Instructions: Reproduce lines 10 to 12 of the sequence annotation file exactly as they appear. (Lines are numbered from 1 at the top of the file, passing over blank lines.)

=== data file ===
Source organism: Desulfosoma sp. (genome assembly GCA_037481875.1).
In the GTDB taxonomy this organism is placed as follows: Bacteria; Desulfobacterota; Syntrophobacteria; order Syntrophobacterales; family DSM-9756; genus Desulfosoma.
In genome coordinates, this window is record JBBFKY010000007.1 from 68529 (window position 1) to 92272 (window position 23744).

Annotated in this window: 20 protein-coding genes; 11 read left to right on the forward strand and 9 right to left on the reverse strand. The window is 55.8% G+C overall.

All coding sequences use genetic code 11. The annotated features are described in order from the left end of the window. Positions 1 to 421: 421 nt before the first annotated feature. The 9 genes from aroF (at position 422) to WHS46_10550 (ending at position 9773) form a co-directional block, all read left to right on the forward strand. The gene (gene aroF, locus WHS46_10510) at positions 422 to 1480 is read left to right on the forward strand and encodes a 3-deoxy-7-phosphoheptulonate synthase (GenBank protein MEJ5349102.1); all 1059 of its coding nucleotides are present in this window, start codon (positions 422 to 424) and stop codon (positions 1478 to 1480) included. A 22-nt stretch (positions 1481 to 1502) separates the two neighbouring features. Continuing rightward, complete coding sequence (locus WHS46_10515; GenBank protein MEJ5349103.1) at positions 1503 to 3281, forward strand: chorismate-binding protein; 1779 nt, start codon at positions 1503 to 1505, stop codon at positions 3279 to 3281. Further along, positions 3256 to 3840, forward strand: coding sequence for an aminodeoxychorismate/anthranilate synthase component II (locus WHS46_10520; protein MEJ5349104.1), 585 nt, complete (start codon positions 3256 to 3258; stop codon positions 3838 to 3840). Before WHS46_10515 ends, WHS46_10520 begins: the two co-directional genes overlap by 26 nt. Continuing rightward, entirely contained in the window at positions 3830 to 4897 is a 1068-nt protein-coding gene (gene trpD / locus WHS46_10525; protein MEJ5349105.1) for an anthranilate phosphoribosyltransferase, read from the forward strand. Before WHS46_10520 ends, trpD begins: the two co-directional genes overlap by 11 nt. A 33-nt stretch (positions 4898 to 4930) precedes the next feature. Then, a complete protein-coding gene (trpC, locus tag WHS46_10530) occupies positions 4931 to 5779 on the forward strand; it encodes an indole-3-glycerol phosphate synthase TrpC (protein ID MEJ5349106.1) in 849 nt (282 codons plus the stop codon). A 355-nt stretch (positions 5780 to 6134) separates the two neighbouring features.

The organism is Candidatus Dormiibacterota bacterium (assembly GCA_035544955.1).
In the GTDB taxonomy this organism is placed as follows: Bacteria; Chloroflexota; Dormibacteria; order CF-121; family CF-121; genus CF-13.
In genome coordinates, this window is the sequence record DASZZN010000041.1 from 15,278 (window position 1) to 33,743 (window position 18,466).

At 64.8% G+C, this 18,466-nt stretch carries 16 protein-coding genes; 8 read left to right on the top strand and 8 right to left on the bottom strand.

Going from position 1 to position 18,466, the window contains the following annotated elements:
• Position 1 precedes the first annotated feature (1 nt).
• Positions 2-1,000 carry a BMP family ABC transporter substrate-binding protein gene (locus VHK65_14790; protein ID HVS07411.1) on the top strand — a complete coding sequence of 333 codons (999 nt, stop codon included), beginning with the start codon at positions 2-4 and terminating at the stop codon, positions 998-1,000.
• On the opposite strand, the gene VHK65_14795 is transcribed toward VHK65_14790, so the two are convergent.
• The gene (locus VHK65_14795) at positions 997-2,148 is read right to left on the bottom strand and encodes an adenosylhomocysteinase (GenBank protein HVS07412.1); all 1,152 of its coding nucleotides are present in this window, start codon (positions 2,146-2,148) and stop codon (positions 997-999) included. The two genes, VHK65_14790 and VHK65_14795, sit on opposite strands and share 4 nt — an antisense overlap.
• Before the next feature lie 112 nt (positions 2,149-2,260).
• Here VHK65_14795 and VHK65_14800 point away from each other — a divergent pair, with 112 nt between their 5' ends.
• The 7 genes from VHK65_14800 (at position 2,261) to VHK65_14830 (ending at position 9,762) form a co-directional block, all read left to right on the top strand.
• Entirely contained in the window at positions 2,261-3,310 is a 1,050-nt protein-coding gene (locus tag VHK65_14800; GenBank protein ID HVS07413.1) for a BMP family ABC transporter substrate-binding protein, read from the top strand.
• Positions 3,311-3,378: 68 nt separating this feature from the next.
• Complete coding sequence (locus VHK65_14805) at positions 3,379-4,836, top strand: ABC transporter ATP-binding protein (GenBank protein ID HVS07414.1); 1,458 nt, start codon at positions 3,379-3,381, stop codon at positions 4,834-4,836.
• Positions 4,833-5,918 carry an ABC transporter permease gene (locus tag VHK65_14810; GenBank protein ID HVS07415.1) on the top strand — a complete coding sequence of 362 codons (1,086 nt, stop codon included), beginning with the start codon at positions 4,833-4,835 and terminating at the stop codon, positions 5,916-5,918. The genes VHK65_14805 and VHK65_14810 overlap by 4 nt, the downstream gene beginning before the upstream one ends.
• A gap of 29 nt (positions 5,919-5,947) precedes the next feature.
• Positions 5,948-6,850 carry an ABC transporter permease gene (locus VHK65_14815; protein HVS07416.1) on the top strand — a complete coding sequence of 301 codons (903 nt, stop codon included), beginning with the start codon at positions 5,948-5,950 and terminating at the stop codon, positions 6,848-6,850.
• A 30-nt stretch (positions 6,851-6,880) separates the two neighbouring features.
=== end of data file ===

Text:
Going from position 1 to position 18,466, the window contains the following annotated elements:
• Position 1 precedes the first annotated feature (1 nt).
• Positions 2-1,000 carry a BMP family ABC transporter substrate-binding protein gene (locus VHK65_14790; protein ID HVS07411.1) on the top strand — a complete coding sequence of 333 codons (999 nt, stop codon included), beginning with the start codon at positions 2-4 and terminating at the stop codon, positions 998-1,000.